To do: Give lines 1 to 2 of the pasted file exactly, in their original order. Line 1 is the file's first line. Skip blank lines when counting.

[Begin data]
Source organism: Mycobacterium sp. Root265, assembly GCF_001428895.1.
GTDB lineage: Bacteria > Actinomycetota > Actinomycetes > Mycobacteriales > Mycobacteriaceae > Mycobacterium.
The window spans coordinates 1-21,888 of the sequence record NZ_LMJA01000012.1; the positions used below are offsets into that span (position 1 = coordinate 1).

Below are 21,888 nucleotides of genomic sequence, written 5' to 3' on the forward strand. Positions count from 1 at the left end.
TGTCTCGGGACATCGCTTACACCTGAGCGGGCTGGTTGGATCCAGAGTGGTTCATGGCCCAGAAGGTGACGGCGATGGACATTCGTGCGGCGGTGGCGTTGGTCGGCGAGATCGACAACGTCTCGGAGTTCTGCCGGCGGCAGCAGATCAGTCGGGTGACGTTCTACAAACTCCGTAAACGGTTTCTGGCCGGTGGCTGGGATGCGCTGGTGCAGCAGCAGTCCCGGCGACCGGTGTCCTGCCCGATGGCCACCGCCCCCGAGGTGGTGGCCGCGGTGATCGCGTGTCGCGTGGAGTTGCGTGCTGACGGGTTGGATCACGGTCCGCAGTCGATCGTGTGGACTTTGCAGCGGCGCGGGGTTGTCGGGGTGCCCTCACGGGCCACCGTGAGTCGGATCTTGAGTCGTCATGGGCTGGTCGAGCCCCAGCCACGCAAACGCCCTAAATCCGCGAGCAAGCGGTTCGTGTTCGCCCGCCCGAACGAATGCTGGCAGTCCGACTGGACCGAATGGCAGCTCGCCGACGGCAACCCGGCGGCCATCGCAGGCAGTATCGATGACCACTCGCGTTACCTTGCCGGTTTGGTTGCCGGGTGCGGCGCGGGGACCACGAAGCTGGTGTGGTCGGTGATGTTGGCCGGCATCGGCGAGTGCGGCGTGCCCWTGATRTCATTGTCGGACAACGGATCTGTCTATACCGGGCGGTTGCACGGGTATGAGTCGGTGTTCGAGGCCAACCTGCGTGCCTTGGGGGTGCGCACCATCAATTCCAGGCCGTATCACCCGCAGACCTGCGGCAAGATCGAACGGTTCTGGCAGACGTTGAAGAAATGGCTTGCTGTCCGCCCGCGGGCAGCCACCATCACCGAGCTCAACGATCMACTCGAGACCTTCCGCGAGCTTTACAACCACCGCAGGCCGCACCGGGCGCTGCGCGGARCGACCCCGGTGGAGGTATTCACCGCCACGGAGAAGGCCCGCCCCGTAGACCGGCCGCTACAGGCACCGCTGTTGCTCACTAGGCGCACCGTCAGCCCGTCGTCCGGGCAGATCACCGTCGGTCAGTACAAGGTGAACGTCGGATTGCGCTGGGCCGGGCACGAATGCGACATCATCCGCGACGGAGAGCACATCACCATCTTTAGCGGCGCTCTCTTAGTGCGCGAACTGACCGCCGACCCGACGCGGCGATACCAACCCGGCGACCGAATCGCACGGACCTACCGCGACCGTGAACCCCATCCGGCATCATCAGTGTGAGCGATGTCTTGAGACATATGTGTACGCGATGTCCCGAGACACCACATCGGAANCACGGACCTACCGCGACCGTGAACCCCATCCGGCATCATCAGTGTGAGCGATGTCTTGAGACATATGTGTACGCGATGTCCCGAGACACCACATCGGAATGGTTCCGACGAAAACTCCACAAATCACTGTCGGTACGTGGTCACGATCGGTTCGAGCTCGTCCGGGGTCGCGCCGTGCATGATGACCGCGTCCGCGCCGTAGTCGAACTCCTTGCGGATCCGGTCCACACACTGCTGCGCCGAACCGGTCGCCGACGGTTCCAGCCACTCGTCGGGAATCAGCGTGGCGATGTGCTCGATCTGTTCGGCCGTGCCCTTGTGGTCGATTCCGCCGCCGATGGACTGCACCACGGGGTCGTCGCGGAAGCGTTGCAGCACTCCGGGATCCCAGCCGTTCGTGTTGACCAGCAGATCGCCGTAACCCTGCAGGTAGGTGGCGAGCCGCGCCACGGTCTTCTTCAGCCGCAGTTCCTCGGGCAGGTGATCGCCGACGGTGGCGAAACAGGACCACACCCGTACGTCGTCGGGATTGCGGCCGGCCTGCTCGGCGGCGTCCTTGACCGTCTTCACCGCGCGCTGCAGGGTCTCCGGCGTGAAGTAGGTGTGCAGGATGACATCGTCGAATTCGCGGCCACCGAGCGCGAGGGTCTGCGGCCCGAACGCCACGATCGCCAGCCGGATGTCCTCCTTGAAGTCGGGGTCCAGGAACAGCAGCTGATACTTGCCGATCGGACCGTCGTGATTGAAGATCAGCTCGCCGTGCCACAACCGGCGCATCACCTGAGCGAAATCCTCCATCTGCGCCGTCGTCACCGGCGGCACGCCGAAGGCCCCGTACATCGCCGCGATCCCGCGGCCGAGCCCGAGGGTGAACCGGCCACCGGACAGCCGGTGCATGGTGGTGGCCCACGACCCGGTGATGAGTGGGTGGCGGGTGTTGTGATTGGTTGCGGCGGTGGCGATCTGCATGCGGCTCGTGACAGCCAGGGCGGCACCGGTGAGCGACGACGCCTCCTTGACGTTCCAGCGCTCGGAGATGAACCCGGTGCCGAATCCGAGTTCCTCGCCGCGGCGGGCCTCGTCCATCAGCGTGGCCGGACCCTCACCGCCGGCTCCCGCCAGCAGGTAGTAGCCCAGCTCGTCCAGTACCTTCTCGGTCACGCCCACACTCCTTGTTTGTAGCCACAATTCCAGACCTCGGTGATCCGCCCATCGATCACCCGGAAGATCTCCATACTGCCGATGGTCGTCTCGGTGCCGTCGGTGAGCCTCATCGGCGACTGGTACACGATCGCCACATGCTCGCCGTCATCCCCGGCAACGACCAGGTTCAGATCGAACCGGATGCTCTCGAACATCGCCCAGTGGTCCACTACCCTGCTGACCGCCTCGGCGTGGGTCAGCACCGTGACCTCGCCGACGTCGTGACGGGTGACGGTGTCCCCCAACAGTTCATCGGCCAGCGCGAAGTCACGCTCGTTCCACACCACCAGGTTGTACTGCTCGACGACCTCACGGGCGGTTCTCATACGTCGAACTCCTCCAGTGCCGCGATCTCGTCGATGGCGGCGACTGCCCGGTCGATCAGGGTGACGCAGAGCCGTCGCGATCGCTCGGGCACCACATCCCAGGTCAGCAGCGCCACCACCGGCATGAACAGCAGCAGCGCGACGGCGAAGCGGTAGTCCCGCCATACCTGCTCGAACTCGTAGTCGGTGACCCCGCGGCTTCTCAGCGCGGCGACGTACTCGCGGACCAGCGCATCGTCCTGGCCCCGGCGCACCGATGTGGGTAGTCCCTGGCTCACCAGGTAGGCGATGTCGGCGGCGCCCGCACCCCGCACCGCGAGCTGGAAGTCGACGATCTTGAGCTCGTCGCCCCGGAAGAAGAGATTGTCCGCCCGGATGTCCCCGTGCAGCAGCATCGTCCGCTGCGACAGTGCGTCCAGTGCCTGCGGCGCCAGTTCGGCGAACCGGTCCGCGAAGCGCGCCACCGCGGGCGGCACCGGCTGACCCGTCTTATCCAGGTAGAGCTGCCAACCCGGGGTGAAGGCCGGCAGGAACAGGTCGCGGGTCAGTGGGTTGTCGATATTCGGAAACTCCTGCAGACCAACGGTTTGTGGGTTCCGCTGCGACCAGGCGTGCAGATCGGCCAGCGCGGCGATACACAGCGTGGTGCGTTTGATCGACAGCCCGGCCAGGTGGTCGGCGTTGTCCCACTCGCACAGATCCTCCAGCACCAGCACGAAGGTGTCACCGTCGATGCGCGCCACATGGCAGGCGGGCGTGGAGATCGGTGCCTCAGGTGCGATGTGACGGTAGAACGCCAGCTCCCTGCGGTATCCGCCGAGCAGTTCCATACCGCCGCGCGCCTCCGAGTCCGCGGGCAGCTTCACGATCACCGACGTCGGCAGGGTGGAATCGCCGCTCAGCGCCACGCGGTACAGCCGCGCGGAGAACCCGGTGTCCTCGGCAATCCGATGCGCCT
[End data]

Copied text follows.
Source organism: Mycobacterium sp. Root265, assembly GCF_001428895.1.
GTDB lineage: Bacteria > Actinomycetota > Actinomycetes > Mycobacteriales > Mycobacteriaceae > Mycobacterium.